The courts continued to offer up their selection of life's rich tapestry. A man was arrested under a 600-year-old piece of legislation for masquerading as a woman at the Rex cinema 'in a manner likely to cause a breach of the peace' (presumably as opposed to masquerading as a woman in any other way). No details were given to an eager public, except that he was bound over to keep the peace in the sum of £100. In another case, an 81-year-old man who had spent a total of fifty-six years in prison had another four added to his total, for a case of housebreaking.

The motoring offences at one quarter sessions were of more than usual interest, as the defendant in a case of driving without due care and attention was a 20-year-old racing motorist named Stirling Moss. It was alleged that he took a corner at excess speed, with his tyres squealing. At his appeal, his defence counsel described the £10 fine, the endorsement of his licence and a month's suspension as 'a slur on a racing motorist', but the appeal was unsuccessful. (We will never know whether the arresting officer was the first to ask the immortal question 'And who do you think you are, then, Stirling Moss?')

One of the oddest cases of the year involved a motorist charged with two counts of dangerous driving. Despite narrowly missing a man in an invalid chair, hitting a car and a motor-cycle and turning his car on its side, his plea that he was suffering from the effects of sunstroke at the time was enough to get him acquitted.

One important question settled by the courts was the value of a wife. A man from Ringwood Road made a claim for £50 against the co-respondent in his divorce case for the loss of his wife. The learned judge's summing up included the following remarks:

It is all too common for a co-respondent who has broken up a man's home to evade the consequences of his wrongdoing by what some people might call a mean trick, saying 'The woman I took away from you was not worth very much anyway, and you are not entitled to anything for having lost her.'

The judge took the view that £50 damages was very reasonable, and threw in the custody of their child for good measure.

Two men engaged in a potentially hazardous form of theft, appearing before the courts for stealing a quantity of lead from the Atomic Energy Establishment at Harwell. Anyone seeking to copy their crime in future would have less travelling to do, as it was announced early in 1950 that Reading was to get its own Atomic Energy Establishment, on the former wartime bomber airfield at Aldermaston. The government took pains to ensure the public that 'precautions will be taken to ensure that no harmful effect to the neighbourhood will arise from the works to be carried out at this new establishment'. Then as now, the authorities were not forthcoming when asked to be more specific about security.

Opinion was sharply divided between those who wanted to keep the picturesque village as it was and those who saw jobs and business opportunities. Plans were subsequently announced to build 500 homes to house the workers at the Establishment, in Newbury and Basingstoke, as well as in Aldermaston itself. The authorities in Reading were afraid that all this building would draw essential labour away from the house- and school-building programmes in Reading itself – both The Hill and Geoffrey Field Schools were getting seriously behind schedule. The council set up a group to monitor the effects of construction work at Aldermaston. Their fears proved to be well-founded. By 1951 the lure of free transport to Harwell and Aldermaston and payment for the time spent travelling proved too much for many people working in Reading, and the council had over a hundred vacancies for building tradesmen.

The Chronicle seemed to align itself with the modernisers:

One only has to think of the power grids that cross the land, the perfection of the internal combustion engine, of radio and radar, and the miracle of speed in the air, to realise that no part of the countryside is now remote or free from incursion and no rural settlement able to concern itself only with its traditional activities.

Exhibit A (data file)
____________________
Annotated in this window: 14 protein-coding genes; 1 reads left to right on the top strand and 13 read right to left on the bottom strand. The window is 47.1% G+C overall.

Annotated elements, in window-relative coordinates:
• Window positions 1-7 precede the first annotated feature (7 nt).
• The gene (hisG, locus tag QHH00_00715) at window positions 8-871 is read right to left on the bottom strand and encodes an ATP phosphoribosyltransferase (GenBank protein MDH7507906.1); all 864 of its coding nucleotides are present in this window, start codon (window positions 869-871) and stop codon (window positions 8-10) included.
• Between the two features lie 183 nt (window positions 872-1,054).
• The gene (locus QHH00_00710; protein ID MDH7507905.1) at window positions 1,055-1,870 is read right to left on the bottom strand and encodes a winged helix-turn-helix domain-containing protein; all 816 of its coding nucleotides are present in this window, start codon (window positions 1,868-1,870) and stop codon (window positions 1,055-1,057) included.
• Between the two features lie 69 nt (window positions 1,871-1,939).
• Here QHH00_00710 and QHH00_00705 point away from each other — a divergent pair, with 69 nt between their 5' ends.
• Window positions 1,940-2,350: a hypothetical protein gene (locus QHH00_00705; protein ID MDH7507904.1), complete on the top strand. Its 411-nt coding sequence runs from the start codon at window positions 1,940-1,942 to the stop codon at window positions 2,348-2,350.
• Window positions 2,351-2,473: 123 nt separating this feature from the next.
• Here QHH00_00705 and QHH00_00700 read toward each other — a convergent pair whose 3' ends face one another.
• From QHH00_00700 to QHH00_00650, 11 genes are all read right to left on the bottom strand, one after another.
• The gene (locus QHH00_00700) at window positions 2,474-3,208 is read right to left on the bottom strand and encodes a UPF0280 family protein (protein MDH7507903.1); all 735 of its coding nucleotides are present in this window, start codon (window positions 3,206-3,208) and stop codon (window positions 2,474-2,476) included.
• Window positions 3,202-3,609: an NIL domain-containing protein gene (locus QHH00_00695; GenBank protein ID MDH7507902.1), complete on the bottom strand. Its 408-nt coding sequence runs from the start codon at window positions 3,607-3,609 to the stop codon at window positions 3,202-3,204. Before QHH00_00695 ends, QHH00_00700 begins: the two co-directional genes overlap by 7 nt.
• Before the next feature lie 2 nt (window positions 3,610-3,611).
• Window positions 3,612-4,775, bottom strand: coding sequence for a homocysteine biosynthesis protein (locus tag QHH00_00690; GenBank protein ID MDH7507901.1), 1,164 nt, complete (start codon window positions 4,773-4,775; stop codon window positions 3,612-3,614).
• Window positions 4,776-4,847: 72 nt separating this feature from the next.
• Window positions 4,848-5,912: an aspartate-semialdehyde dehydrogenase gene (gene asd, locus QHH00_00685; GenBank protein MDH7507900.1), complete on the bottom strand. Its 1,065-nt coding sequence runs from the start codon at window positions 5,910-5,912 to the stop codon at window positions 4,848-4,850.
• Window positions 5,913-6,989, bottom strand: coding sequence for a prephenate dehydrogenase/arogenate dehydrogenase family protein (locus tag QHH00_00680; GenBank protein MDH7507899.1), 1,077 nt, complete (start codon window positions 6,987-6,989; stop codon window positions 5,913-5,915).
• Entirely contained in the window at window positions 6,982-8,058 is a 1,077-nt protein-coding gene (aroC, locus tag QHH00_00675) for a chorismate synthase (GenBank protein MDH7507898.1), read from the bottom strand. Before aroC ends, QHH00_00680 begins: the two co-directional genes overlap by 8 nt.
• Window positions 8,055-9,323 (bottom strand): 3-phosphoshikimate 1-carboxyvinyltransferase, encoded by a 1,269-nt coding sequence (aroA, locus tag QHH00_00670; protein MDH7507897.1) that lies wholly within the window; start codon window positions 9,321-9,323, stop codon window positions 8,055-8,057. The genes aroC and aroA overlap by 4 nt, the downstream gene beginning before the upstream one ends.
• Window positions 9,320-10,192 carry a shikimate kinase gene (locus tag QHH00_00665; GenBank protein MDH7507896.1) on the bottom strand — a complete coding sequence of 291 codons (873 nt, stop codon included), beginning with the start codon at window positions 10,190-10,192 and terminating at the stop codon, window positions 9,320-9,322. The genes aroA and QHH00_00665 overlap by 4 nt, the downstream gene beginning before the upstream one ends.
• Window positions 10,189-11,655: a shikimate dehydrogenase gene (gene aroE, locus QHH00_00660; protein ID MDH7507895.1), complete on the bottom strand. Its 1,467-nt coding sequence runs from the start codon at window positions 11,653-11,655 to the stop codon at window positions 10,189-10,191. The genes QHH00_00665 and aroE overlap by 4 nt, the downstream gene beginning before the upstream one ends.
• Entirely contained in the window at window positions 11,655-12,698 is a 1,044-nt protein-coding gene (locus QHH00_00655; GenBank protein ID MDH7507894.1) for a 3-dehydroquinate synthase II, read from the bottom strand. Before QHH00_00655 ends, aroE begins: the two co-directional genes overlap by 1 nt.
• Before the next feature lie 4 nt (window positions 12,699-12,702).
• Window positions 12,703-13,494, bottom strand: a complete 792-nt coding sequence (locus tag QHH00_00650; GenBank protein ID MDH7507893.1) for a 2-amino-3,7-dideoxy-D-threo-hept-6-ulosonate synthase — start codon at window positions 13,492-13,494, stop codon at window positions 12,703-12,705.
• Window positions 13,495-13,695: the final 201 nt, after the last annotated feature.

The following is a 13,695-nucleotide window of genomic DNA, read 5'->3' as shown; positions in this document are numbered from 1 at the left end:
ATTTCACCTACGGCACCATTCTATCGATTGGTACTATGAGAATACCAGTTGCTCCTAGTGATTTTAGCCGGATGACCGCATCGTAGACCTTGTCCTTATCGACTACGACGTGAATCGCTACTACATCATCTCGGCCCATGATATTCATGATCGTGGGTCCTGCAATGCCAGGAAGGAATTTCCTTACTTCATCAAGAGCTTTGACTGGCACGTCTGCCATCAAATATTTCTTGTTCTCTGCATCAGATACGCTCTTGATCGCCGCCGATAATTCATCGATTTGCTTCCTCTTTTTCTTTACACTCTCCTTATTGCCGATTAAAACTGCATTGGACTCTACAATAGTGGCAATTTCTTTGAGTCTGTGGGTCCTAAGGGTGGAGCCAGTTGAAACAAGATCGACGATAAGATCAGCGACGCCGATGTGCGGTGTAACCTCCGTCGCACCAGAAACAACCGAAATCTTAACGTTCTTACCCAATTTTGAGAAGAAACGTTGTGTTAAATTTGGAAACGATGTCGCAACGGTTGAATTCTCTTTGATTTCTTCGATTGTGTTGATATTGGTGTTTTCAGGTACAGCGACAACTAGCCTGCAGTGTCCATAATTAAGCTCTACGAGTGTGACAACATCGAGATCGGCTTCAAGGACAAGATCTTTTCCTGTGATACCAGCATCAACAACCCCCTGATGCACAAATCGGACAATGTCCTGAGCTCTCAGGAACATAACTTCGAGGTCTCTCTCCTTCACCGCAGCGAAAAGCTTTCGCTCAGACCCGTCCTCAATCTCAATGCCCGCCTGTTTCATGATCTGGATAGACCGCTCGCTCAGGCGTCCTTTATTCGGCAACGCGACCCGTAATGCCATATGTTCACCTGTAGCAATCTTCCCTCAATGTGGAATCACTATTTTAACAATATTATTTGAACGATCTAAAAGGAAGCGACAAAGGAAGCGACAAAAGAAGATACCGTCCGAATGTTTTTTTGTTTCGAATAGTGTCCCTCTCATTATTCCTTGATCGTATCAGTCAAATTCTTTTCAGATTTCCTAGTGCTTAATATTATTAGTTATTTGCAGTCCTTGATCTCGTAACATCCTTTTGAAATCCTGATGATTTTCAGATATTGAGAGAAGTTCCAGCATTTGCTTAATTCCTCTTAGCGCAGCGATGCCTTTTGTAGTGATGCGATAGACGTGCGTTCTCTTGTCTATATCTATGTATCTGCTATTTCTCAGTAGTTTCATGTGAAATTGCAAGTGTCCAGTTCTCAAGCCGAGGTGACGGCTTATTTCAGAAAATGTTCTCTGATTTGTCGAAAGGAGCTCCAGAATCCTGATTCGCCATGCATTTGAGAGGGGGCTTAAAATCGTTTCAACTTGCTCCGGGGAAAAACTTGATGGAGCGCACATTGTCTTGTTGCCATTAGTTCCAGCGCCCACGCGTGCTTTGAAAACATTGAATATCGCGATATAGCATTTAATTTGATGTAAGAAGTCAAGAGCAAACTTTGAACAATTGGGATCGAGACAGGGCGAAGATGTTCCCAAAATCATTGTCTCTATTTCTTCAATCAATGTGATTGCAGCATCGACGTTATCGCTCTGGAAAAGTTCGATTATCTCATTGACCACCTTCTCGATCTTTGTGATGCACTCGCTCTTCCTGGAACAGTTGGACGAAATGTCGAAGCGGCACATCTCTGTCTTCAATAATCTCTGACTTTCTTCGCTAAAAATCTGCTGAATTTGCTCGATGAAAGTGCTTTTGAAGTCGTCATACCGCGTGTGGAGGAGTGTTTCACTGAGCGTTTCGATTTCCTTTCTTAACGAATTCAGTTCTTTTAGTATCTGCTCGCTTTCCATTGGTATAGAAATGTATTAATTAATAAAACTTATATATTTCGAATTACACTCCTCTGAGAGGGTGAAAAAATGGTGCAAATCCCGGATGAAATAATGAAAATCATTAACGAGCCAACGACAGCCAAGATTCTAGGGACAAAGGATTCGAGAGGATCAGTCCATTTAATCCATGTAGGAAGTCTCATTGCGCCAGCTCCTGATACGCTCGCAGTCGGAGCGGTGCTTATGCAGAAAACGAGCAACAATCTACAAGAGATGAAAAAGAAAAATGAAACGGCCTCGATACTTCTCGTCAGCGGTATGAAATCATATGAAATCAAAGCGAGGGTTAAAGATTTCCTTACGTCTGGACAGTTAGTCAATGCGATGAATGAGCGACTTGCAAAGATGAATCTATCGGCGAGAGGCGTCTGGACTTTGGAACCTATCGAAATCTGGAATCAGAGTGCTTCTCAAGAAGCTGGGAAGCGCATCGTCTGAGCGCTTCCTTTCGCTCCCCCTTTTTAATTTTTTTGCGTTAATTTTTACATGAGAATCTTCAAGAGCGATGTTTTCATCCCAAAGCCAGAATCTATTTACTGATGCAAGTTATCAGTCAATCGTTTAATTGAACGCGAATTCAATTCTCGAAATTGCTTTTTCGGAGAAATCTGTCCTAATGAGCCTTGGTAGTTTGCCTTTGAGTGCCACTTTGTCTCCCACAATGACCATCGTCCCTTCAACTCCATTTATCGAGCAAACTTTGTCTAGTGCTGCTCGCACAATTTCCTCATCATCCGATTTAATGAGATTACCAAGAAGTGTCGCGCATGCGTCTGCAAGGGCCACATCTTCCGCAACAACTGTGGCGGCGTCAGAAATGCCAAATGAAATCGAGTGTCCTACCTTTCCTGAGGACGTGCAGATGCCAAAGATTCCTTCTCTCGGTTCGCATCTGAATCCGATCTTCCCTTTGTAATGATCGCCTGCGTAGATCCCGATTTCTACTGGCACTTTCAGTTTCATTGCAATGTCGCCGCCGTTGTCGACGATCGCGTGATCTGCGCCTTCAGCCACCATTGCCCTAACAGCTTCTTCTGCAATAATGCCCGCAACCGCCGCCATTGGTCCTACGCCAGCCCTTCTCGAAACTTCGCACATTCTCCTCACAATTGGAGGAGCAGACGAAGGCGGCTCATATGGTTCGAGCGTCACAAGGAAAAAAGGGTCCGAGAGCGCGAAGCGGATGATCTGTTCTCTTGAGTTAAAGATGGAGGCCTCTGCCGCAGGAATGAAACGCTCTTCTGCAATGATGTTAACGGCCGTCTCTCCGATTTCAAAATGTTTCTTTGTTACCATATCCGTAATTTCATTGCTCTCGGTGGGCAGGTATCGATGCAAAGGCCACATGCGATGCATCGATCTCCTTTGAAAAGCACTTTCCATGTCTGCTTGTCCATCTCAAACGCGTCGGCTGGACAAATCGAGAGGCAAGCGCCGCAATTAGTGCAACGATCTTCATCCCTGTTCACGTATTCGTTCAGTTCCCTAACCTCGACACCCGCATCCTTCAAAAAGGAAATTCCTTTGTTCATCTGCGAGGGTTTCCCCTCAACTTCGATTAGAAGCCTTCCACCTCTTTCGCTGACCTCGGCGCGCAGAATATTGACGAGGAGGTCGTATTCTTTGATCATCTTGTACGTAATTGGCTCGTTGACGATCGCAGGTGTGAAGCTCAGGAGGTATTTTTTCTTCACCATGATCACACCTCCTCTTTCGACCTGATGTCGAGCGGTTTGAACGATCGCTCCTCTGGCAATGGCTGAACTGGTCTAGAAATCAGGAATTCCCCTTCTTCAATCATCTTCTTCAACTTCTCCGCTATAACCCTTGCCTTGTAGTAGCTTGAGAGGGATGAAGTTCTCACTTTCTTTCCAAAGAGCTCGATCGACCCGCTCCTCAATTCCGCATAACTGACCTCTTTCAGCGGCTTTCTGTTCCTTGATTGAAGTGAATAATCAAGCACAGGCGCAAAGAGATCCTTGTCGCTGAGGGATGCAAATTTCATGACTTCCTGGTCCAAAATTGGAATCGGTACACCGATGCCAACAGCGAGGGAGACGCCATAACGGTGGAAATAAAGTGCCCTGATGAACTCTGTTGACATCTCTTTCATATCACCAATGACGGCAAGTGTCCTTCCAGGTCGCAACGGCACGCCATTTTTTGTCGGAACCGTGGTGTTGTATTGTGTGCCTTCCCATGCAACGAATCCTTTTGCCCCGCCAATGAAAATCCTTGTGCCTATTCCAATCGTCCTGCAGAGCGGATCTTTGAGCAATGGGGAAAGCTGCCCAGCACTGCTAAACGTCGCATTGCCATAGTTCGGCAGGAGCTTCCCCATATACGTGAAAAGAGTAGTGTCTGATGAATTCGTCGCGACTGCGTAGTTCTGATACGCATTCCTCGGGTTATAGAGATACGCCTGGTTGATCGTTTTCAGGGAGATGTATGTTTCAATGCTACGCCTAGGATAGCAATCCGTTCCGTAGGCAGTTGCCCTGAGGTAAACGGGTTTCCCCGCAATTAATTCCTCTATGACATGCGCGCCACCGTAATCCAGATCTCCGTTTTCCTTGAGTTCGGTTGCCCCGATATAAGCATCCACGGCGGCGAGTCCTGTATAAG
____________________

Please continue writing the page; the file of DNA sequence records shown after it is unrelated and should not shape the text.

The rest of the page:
The bureaucracy that had burgeoned in the war years showed few signs of abating. There were complaints that the housing programme was being held back by the need to get government approval for every tender. A Mr Talfourd-Cook had more direct experience of government bureaucracy in action. Having taken his suits to the cleaners, when he returned to collect them, he found that government-appointed bailiffs had taken over the shop as a result of the owner's tax arrears. They refused to hand over his suits, even in return for payment of the cleaning bills, and he subsequently had to buy his own clothes back at a sale of goods, at a cost of £13 15s. Mr Talfourd-Cook took the matter up directly with the Chancellor of the Exchequer, and eventually received a refund and a letter of apology from Stafford Cripps.

Nationalisation had been one of the big issues for the election and the papers carried extensive advertising, singing the praises of a private-sector steel industry. The paper itself (an opponent of nationalisation) missed no opportunity to attack state-run enterprises. Even a report that the Gas Board offices in Friar Street were having electric light installed led them to attack state control for doing away with competition. If the editor was trying to be ironic, the joke was not obvious even all these years later.

Even with the election won, Ian Mikardo showed that he had lost none of his powers to fuel controversy. In an article in Tribune, he suggested that people who lived in areas like Amity Road and voted Conservative were snobs, who felt they really belonged in Caversham Heights. This caused a huge outcry among working-class Conservative voters in Reading (aided not a little by the local press). Mikardo's response was to go down to Amity Road with a loudspeaker van and address the locals. Numbers of them took him (rather firmly, no doubt) into their homes, to prove that they were not the slum-dwellers that he had described in his article.


Excerpted from Reading: The 1950s by Stuart Hylton. Copyright © 2013 Stuart Hylton. Excerpted by permission of The History Press.
All rights reserved. No part of this excerpt may be reproduced or reprinted without permission in writing from the publisher.
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Table of Contents


Title Page,
Introduction and Acknowledgements,
1. 1950: Out of Austerity,
2. 1951: Festival Time,
3. 1952: The King Dies,
4. 1953: Coronation,
5. 1954: Teddy Boys and Tragedy,
6. 1955: Smog and ITV,
7. 1956: Rock Around the Clock,
8. 1957: Space, and Room to Live,
9. 1958: Banning the Bomb, and the Smoke,
10. 1959: Minis and Mikardo,